First of all, it's important to realize that there is no one "feminist theory." For example, taking Simone de Beauvoir's The Second Sex as a guideline, we would analyze a text based on its representation of the biological differences between the sexes as contrasted with the "social and historical constructs" of gender roles and stereotypes. Beauvoir famously equated Woman as "Other," thus making her "the second sex," never equal to and always defined by men.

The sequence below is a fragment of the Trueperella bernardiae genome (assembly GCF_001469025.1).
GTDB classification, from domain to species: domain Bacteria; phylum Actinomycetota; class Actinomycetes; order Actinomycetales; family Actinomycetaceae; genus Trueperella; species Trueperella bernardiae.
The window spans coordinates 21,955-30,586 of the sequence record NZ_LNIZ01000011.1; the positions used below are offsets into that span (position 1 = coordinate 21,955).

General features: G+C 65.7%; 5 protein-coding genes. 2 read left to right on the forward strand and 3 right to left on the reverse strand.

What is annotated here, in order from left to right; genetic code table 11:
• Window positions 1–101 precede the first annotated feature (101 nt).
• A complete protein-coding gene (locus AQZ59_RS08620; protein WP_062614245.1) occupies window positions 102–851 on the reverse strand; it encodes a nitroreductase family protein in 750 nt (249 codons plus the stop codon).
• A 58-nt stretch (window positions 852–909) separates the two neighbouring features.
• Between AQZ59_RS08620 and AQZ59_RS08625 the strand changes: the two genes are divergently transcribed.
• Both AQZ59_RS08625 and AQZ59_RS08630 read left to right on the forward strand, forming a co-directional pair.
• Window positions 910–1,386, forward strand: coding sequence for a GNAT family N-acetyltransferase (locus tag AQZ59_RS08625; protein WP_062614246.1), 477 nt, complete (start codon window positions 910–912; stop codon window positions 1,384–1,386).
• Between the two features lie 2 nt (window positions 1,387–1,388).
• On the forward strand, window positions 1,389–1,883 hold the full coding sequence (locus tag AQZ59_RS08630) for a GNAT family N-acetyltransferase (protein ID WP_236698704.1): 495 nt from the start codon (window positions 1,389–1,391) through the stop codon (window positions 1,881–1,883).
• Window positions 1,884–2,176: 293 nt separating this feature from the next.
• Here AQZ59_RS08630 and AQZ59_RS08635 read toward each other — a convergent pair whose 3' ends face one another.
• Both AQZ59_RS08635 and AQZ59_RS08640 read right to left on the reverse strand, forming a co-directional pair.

Compare this with the much more down-to-Earth feminist writings of Betty Friedan, who in The Feminine Mystique chose to focus on how American women, specifically, were forced into roles that left them intellectually unsatisfied and yearning for more challenging lives.
Thus, to answer your question, it would be best to avoid the construct of "feminist theory" in analyzing a text, and instead simply ask yourself about how women and men are portrayed. Are there assumptions that "men behave/do/talk" a particular way, as opposed to how "women...
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